To investigate the prevalence of Toxoplasma gondii in pork on the market in Korea, an in-house enzyme-linked immunosorbent assay for tissue fluid (CAU-tf-ELISA) was developed using a soluble extract of T. gondii RH strain tachyzoites. As the standard positive controls, the piglets were experimentally infected with T. gondii: Group A (1,000 cysts-containing bradyzoites), Group B (500 cysts-containing bradyzoites) and Group C (1.0×103 or 1.0×104 tachyzoites). The CAU-tf-ELISA demonstrated infection intensity-dependent positivity toward tissue fluids with average cut-off value 0.15: 100% for Group A, 93.8% for Group B and 40.6% for Group C. When tissue-specific cut-off values 0.066-0.199 were applied, CAU-tf-ELISA showed 96.7% sensitivity, 100% specificity, 100% positive and 90.0% negative predictive values. When compared with the same tissue fluids, performance of CAU-tf-ELISA was better than that of a commercial ELISA kit. Of the 583 Korea domestic pork samples tested, anti-T. gondii antibodies were detected from 9.1% of whole samples and 37.9% from skirt meat highest among pork parts. In the 386 imported frozen pork samples, 1.8% (skirt meat and shoulder blade) were positive for anti-T. gondii antibodies. In Korea, prevalence of anti-T. gondii antibodies in the pork on retail markets appeared high, suggesting that regulations on pig farming and facilities are necessary to supply safe pork on the tables.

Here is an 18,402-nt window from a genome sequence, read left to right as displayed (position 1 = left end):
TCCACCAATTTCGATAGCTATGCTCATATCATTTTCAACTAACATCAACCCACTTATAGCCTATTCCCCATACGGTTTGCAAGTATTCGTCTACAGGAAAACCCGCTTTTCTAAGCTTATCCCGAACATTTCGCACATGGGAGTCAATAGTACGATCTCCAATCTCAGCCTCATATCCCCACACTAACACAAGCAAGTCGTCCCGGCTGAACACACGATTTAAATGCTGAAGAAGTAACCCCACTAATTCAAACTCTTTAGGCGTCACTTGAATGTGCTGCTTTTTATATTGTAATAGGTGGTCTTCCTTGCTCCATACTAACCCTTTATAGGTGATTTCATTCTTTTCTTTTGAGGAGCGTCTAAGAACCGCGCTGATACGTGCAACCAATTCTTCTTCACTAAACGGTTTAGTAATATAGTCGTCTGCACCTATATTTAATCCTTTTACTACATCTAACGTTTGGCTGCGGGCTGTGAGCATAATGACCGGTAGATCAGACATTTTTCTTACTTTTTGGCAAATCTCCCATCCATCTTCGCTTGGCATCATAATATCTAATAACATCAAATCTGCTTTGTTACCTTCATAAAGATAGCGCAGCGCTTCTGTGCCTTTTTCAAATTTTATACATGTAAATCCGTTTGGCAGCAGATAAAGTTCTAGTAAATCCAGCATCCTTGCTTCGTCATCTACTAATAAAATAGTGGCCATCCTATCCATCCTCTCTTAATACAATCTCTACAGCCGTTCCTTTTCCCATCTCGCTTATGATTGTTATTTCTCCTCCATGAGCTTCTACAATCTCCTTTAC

Prompt diagnosis of malaria cases with rapid diagnostic tests (RDTs) has been widely adopted as an effective malaria diagnostic tool in many malaria endemic countries, primarily due to their easy operation, fast result output, and straightforward interpretation. However, there has been controversy about the diagnostic accuracy of RDTs. This study was conducted to evaluate the diagnostic performances of the 2 commercially available malaria RDT kits, RapiGEN Malaria Ag Pf/Pv (pLDH/pLDH) and Asan EasyTestTM Malaria Ag Pf/Pv (HRP-2/pLDH) for their abilities to detect Plasmodium species in blood samples collected from Ugandan patients with malaria. To evaluate the diagnostic performances of these 2 RDT kits, 229 blood samples were tested for malaria infection by microscopic examination and a species-specific nested polymerase chain reaction. The detection sensitivities for P. falciparum of Malaria Ag Pf/Pv (pLDH/pLDH) and Asan EasyTestTM Malaria Ag Pf/Pv (HRP-2/pLDH) were 87.83% and 89.57%, respectively. The specificities of the 2 RDTs were 100% for P. falciparum and mixed P. falciparum/P. vivax infections. These results suggest that the 2 RDT kits showed reasonable levels of diagnostic performances for detection of the malaria parasites from Ugandan patients. However, neither kit could effectively detect P. falciparum infections with low parasitaemia (<500 parasites/μl).